They’re never going to believe you, but you tell it anyway. After all, you were there, and besides it gives you so much absolute fun to recall the complete absurdity, or total charm, of a past moment, of a past era, of another day. You may have been much younger then, or it might be recollections of a day not yet mature enough to be called yesteryear. Never the less, though you’re not Moses, it is yours to once again “behold these truths.” A pratfall, a handshake, a misgiving, disbelief, uncontrolled laughter, a thrill, a spill, a chill, an honor bestowed, or a simple misunderstanding of intentions; all yours to relate, all yours to keep enjoying as part of who you were, who’ve you become. And even perhaps, a guide to the wonderment of what is in store.
There you are telling, someone a story from your past, and by the expression on their face you know they’re having a great deal of trouble believing you. All of us have had incidents, when recounting becomes hard to believe. You know the old cliché, “Truth is stranger than fiction.” These kinds of stories often begin with, “you’re not going to believe this; wait until you hear this one; I saw it with my own eyes; trust me, Hollywood couldn’t write a better ending.”
It was my first day of basic training. We were in Fort Lewis, Washington. Almost the entire company of men was from Southern California. It was early in January, and this area, very near Seattle was known for experiencing inclement weather. During the four months of basic training there were only a total of four twenty-four hour periods when it didn’t rain. To make a long story short, cold and damp was the order of the day. With the exception of ten of us, the entire company of two hundred guys was drafted into the service. We were almost an entirely civilian army.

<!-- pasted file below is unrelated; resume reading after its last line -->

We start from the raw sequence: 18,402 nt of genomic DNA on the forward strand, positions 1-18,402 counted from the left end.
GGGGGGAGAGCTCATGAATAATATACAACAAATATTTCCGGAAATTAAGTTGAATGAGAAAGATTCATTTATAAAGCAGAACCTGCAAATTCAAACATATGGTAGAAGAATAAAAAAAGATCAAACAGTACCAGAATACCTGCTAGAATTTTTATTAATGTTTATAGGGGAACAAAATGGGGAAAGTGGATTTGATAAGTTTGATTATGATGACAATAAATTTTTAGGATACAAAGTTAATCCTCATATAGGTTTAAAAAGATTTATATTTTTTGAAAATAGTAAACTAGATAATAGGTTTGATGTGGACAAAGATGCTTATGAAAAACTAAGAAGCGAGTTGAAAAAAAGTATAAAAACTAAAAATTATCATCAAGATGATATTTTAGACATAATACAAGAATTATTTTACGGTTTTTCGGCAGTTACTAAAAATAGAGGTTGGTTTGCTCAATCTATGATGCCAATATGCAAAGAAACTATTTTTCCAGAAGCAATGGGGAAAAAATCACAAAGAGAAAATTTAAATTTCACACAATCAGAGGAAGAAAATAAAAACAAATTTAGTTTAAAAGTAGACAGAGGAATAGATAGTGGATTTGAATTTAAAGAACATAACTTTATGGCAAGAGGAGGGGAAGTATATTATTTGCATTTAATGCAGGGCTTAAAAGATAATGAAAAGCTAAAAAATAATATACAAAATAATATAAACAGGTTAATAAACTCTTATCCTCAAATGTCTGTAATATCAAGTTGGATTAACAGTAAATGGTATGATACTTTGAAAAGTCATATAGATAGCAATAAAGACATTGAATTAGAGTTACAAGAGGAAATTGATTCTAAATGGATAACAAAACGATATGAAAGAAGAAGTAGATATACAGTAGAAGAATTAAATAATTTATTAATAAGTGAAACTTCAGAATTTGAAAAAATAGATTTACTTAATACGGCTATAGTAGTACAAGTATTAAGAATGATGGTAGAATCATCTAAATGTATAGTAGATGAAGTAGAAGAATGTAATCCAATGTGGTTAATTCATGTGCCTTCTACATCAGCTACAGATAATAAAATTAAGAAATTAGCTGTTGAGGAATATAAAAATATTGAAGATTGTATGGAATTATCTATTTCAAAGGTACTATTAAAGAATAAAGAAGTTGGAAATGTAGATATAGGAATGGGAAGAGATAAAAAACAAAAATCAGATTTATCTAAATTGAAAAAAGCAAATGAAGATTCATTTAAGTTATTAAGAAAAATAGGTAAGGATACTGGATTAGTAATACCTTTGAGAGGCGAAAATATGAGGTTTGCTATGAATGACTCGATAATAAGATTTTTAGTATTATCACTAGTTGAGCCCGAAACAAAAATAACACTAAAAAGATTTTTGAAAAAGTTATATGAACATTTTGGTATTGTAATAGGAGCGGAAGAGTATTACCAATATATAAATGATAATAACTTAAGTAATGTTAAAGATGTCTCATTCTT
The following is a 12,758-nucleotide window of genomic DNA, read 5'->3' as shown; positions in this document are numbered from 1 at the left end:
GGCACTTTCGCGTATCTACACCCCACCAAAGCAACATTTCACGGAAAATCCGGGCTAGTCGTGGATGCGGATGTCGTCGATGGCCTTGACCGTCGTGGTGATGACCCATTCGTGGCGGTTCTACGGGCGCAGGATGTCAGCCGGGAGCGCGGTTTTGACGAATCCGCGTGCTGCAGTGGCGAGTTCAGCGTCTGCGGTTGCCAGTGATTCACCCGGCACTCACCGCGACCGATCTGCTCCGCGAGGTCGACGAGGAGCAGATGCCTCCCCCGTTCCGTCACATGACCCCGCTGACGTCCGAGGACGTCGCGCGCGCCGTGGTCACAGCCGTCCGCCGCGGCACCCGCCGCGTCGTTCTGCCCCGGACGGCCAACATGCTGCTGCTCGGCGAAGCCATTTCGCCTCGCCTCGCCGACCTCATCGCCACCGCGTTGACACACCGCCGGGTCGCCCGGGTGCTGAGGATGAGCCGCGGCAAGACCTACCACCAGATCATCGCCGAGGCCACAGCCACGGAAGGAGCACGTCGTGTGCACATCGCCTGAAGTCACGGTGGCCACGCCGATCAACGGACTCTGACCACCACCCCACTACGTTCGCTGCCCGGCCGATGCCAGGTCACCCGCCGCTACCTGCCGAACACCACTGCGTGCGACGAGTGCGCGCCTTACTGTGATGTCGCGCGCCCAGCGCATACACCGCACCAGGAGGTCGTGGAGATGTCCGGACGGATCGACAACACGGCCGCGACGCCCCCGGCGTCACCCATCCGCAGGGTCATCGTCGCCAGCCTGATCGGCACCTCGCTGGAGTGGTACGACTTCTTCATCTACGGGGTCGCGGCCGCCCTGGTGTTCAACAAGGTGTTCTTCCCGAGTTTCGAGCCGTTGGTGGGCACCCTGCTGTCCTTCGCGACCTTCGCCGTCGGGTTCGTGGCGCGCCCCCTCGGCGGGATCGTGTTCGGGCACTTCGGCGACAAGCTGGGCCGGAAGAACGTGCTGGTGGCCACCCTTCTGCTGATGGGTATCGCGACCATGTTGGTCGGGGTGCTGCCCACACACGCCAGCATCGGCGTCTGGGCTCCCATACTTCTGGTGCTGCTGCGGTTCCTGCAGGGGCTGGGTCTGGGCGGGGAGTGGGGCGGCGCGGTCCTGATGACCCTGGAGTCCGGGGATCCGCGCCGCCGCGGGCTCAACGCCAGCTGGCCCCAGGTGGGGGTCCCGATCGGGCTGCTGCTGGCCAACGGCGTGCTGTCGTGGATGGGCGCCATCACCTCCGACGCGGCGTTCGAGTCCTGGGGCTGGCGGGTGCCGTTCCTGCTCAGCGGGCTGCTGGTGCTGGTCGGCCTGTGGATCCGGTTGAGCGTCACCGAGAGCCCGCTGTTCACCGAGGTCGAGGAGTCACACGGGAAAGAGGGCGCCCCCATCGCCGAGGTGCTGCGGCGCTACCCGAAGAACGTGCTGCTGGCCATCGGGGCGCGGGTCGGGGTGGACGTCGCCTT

I was one of the ten men who had volunteered for the draft. An injury had ended my thoughts of baseball for the time being, and I wanted to get through my pending obligation to serve, at as young an age as possible. I was nineteen years old. At around 4am on that first morning of service to our country, the consistency of the Seattle weather held true to its reputation. The rain fell as we prepared to scamper outdoors to the parade grounds for what is commonly known in the service as “First Call”/”Reveille”. I don’t recall the guy’s name; for the sake of this narrative, let’s call him “Benny”. I do remember Benny was proud to let us all know he went to Beverly Hills High School. Please don’t take this as a downer to the school. I’m merely reporting what I remember about Benny, and his Mama’s boy naïveté. Like all of us, Benny forced himself from his bunk (army cot), stood up, staggering as he did so, and made his way to the end of the barracks, in order to look out the window. After doing so, Benny turned away from the window with a smile on his face, and began his trek back to bed, as he put it. Benny shouted to us,” It’s raining guys, we’re not going to have to go out there today.” Benny was now back in bed with the covers pulled over snuggly. As our platoon sergeant came into the picture, we knew something special was in the offing. Without hesitation our sergeant motioned for us to be quiet. He then pointed to four of us, and continued with his soundless direction; One guy at each corner of Benny’s bed cot. His gesturing was precise and priceless to see. Our sergeant waved both of his arms in an up and over motion. In a flash Benny was upside down on the floor with his cot on top of him. Benny got to his feet and allowed,” But it’s raining”! To which our sergeant replied, “So in Beverly Hills you don’t go out in the rain”?